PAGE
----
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by Mike Zazaian November 3, 2006 - 2:11pm, 3 Comments

Spanish Judge Declares P2P Legal

A Spanish man who faced two years in prison for file sharing was vindicated today when the judge declared it legal.

The anonymous 48-year-old man had been accused of downloading songs and offering them to others on CDs through e-mail and chat rooms. While the man sought no money in exchange for the CDs, the State prosecutor’s office along with two Spanish music distribution companies sought to imprison the man for up to two years for illegal use of copyright.

Held in Santander, Spain, the trial was an alarming one. Judge Paz Aldecoa of No. 3 Penal Court, rather than sentencing the man, declared that downloading music for personal use is not a criminal act. Aldecoa suggested that the downloading and sharing of such copyrighted material is legal because it is, a practised behaviour where the aim is not to gain wealth but to obtain private copies.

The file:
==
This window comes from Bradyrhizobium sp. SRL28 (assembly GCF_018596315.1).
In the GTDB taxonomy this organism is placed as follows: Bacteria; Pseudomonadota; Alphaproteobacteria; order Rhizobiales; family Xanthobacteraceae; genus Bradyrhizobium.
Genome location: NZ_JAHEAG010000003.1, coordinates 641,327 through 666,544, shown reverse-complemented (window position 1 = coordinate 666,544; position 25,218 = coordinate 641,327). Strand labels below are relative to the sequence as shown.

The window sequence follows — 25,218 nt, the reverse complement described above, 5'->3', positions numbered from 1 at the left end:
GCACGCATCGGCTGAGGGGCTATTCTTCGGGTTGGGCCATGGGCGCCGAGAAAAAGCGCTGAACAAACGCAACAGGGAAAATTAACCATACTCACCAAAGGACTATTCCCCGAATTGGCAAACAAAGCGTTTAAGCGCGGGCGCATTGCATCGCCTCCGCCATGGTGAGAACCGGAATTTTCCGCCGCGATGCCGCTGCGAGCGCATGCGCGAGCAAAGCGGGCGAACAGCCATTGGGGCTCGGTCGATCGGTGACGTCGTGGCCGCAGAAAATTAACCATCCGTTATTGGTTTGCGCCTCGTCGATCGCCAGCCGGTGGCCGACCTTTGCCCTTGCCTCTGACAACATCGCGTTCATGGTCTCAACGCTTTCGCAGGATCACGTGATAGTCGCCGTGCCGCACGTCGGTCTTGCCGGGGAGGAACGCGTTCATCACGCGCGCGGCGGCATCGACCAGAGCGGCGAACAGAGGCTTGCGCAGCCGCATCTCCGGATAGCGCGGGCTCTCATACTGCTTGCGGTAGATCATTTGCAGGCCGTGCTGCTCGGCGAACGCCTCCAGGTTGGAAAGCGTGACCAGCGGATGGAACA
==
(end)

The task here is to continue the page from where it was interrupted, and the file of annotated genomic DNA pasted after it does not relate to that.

The ruling vindicates not only the man who was held on trial, but any of Spain’s 16 million internet users who have downloaded music on the internet.

Spanish recording industry federation Promusicae says it will appeal the decision, but it doesn’t seem as though they’ll make much leeway. Fernando Lopéz Aguilar, Spain’s Justice Minister, is currently drafting a new law that would abolish existing right to private copies of material.

Via The Register